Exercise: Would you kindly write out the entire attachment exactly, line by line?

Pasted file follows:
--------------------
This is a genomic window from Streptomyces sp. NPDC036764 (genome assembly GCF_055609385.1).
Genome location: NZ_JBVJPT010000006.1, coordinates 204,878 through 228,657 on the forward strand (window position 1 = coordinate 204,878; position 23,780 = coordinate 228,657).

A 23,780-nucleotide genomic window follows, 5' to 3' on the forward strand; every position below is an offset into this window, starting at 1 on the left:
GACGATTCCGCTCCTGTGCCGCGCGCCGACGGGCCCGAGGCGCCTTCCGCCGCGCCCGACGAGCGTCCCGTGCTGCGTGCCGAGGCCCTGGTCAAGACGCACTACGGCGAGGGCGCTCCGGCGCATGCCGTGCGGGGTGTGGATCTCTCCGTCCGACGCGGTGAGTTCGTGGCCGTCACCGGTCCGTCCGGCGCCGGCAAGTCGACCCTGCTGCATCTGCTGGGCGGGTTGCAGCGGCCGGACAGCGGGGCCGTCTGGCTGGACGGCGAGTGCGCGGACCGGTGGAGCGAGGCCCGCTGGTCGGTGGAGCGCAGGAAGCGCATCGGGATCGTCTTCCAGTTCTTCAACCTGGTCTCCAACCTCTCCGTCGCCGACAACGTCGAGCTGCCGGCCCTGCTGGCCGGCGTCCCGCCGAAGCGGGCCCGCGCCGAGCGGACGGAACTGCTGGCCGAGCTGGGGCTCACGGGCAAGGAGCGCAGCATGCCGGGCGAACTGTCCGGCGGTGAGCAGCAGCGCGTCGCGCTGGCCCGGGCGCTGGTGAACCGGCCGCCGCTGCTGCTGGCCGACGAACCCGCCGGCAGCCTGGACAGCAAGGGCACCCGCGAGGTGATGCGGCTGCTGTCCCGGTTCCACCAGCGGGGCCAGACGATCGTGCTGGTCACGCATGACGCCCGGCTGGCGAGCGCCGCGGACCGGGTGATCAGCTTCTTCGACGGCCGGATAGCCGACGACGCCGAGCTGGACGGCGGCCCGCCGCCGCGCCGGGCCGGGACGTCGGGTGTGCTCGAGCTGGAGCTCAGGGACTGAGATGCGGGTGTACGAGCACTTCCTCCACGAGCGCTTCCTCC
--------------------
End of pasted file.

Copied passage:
This is a genomic window from Streptomyces sp. NPDC036764 (genome assembly GCF_055609385.1).
Genome location: NZ_JBVJPT010000006.1, coordinates 204,878 through 228,657 on the forward strand (window position 1 = coordinate 204,878; position 23,780 = coordinate 228,657).

A 23,780-nucleotide genomic window follows, 5' to 3' on the forward strand; every position below is an offset into this window, starting at 1 on the left:
GACGATTCCGCTCCTGTGCCGCGCGCCGACGGGCCCGAGGCGCCTTCCGCCGCGCCCGACGAGCGTCCCGTGCTGCGTGCCGAGGCCCTGGTCAAGACGCACTACGGCGAGGGCGCTCCGGCGCATGCCGTGCGGGGTGTGGATCTCTCCGTCCGACGCGGTGAGTTCGTGGCCGTCACCGGTCCGTCCGGCGCCGGCAAGTCGACCCTGCTGCATCTGCTGGGCGGGTTGCAGCGGCCGGACAGCGGGGCCGTCTGGCTGGACGGCGAGTGCGCGGACCGGTGGAGCGAGGCCCGCTGGTCGGTGGAGCGCAGGAAGCGCATCGGGATCGTCTTCCAGTTCTTCAACCTGGTCTCCAACCTCTCCGTCGCCGACAACGTCGAGCTGCCGGCCCTGCTGGCCGGCGTCCCGCCGAAGCGGGCCCGCGCCGAGCGGACGGAACTGCTGGCCGAGCTGGGGCTCACGGGCAAGGAGCGCAGCATGCCGGGCGAACTGTCCGGCGGTGAGCAGCAGCGCGTCGCGCTGGCCCGGGCGCTGGTGAACCGGCCGCCGCTGCTGCTGGCCGACGAACCCGCCGGCAGCCTGGACAGCAAGGGCACCCGCGAGGTGATGCGGCTGCTGTCCCGGTTCCACCAGCGGGGCCAGACGATCGTGCTGGTCACGCATGACGCCCGGCTGGCGAGCGCCGCGGACCGGGTGATCAGCTTCTTCGACGGCCGGATAGCCGACGACGCCGAGCTGGACGGCGGCCCGCCGCCGCGCCGGGCCGGGACGTCGGGTGTGCTCGAGCTGGAGCTCAGGGACTGAGATGCGGGTGTACGAGCACTTCCTCCACGAGCGCTTCCTCC